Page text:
}

    public boolean isValid(FlowerDeliveryOrder order, ConstraintValidatorContext constraintContext) {
       return order.deliveryStart.isBefore(order.deliveryEnd);
    }
}
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Notice that the isValid() method is very similar to how a developer might write an inline validation. This is great news, because it means that existing validations be easily refactored to use this pattern.

Finishing Up

With the building blocks in place, we can now apply this custom validation to our FlowerDeliveryOrder:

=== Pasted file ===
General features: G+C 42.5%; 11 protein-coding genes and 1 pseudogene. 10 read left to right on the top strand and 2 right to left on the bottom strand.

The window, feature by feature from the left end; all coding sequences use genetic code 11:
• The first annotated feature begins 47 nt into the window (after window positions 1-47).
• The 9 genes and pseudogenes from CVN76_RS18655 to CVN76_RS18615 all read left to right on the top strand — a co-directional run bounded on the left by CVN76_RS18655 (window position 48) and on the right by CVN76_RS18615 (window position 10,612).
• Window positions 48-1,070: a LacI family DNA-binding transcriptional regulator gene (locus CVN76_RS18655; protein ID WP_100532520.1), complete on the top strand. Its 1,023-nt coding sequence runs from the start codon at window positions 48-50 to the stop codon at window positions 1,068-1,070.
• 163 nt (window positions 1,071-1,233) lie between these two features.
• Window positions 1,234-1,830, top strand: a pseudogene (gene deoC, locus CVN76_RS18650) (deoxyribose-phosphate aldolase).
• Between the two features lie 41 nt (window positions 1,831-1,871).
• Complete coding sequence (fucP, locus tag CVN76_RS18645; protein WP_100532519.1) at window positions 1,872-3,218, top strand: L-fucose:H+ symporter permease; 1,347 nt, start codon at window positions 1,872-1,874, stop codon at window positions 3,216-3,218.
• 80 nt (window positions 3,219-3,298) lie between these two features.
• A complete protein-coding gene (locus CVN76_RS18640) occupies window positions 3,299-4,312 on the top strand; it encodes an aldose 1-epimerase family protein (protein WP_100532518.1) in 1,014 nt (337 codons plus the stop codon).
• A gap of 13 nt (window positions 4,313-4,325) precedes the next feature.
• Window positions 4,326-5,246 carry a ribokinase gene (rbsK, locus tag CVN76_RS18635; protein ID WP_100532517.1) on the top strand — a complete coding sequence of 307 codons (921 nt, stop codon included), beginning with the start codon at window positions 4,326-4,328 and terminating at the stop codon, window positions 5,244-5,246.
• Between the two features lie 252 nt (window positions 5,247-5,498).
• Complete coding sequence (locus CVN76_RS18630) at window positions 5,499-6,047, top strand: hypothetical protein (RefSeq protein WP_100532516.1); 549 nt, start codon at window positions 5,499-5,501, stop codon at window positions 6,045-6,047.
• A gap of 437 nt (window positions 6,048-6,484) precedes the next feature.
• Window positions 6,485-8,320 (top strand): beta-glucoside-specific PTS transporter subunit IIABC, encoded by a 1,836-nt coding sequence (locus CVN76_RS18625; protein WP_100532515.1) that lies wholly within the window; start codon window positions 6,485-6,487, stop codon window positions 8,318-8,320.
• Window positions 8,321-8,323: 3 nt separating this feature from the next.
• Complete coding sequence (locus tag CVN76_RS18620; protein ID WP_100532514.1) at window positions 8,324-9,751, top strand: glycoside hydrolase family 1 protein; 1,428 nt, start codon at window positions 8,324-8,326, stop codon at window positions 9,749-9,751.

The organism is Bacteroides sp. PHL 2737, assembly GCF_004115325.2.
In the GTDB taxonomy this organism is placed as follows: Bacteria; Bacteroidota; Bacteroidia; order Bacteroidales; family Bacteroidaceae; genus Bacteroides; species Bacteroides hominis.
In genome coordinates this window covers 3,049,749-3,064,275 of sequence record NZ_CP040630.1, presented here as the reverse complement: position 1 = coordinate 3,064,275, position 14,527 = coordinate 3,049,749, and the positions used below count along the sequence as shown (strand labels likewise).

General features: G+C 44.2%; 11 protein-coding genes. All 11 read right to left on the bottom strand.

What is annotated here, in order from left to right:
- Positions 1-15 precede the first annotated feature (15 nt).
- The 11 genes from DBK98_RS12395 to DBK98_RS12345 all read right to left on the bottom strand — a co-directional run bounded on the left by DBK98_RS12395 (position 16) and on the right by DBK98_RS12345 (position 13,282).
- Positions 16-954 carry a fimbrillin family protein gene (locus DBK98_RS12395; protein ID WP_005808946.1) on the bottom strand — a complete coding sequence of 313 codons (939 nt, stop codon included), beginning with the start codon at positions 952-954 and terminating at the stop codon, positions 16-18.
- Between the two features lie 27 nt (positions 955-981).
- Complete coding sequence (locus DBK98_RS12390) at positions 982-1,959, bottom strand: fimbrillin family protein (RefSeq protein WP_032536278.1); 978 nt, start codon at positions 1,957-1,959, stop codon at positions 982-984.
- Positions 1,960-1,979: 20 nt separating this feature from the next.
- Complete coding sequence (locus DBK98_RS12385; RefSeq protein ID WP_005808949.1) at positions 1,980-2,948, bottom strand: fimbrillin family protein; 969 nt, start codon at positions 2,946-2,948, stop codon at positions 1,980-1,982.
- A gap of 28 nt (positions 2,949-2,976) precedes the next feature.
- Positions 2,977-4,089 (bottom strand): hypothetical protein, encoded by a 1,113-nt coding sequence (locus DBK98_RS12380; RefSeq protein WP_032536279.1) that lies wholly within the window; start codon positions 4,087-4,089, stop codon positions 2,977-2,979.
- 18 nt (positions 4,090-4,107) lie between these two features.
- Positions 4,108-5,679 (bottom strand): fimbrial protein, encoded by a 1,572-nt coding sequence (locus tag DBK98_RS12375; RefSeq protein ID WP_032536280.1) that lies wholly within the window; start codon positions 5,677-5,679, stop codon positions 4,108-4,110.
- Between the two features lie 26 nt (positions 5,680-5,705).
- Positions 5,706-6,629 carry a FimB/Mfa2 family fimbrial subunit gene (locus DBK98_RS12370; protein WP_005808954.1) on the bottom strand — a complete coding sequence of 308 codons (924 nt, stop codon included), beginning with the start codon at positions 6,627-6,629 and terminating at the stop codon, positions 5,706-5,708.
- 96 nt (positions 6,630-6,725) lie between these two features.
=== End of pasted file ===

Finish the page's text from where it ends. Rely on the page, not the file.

package io.focusedlabs.crossparametervalidation;

import java.time.ZonedDateTime;
import javax.validation.constraints.NotNull;
import javax.validation.constraints.NotEmpty;
import lombok.Builder;
import lombok.Data;

@Builder
@Data
@ValidDeliveryWindow
public class FlowerDeliveryOrder {
   @NotNull
   private String orderId;

   @NotEmpty(message = "Recipient Name must be specified")
   private String recipientName;
   private ZonedDateTime orderPlaced;  
   private ZonedDateTime deliveryStart;
   private ZonedDateTime deliveryEnd;
}

Parting Thoughts

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While there is some initial time investment required to create a custom annotation and validator, change management becomes much easier from that point forward - and the code can be understood by developers at most skill levels. It is a trusted tool at Focused Labs.

Cover photo is my own: Flickr